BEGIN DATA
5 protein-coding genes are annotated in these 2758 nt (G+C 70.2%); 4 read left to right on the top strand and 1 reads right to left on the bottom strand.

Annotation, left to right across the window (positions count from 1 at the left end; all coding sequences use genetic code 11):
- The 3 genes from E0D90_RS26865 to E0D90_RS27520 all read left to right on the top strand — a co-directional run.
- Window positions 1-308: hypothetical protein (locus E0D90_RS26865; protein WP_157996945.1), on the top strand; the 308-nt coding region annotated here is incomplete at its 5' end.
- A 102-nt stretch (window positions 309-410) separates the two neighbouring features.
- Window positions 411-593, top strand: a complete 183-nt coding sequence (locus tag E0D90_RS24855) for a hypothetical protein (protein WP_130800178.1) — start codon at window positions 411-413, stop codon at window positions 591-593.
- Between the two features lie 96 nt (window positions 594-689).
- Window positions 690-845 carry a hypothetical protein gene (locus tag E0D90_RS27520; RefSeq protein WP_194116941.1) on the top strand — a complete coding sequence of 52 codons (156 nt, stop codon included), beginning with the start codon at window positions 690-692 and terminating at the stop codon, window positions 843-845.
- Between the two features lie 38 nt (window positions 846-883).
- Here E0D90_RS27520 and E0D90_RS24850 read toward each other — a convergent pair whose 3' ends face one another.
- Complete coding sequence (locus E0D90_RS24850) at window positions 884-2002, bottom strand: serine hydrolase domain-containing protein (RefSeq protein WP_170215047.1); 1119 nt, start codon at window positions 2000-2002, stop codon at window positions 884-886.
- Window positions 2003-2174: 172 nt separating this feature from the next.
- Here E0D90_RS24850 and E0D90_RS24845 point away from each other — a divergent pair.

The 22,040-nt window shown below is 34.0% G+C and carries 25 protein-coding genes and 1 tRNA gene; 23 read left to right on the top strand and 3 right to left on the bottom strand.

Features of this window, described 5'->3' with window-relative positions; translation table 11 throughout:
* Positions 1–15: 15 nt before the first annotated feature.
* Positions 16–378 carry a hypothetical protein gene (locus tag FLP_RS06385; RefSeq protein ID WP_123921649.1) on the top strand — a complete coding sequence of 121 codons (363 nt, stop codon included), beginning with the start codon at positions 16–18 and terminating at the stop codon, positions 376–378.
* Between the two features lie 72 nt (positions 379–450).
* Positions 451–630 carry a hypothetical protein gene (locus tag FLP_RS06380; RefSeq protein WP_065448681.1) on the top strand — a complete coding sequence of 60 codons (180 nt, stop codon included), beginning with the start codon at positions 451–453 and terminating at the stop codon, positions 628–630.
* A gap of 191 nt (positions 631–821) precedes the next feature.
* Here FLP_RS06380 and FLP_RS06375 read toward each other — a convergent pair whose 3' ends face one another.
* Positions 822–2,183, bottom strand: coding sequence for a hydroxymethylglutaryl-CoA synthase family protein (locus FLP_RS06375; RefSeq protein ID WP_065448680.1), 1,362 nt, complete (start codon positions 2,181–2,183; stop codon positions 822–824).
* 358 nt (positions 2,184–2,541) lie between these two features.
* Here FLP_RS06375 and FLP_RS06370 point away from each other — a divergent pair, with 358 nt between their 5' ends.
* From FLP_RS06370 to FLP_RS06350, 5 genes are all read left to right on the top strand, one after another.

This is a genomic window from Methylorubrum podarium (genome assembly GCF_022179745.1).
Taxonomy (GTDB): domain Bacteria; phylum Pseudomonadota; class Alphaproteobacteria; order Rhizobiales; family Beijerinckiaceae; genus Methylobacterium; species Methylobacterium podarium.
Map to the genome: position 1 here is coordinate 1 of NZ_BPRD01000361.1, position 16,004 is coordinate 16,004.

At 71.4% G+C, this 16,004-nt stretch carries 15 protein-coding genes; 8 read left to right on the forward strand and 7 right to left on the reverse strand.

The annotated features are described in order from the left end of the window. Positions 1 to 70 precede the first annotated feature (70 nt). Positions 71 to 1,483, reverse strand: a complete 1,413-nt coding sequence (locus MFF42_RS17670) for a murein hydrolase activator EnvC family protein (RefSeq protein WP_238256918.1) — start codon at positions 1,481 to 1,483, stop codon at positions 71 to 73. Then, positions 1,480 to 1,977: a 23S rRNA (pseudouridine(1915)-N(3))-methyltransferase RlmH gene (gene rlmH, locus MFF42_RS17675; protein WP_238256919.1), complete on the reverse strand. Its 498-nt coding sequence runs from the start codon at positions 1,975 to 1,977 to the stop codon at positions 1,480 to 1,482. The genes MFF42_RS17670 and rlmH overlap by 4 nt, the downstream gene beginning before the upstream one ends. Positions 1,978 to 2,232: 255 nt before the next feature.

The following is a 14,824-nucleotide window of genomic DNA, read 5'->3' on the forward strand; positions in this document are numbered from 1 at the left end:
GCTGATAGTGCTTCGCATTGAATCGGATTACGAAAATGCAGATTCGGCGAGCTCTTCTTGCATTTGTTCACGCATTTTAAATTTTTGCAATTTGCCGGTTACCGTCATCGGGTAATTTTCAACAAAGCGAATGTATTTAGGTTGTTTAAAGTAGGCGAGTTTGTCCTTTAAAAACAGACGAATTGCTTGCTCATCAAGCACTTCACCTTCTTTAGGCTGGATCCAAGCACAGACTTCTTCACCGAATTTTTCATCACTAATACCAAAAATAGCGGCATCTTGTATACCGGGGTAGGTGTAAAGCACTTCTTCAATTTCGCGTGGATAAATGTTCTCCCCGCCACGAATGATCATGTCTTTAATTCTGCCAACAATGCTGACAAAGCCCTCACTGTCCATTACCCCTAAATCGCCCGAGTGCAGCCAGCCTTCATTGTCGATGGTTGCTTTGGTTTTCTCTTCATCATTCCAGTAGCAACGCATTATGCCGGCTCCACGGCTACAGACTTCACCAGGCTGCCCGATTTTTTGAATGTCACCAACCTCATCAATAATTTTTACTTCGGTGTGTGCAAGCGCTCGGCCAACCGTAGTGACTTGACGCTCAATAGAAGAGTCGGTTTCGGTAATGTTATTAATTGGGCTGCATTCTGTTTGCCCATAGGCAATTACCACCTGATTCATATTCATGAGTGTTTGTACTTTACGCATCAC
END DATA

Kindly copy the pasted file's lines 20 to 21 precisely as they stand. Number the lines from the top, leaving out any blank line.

* A gap of 191 nt (positions 631–821) precedes the next feature.
* Here FLP_RS06380 and FLP_RS06375 read toward each other — a convergent pair whose 3' ends face one another.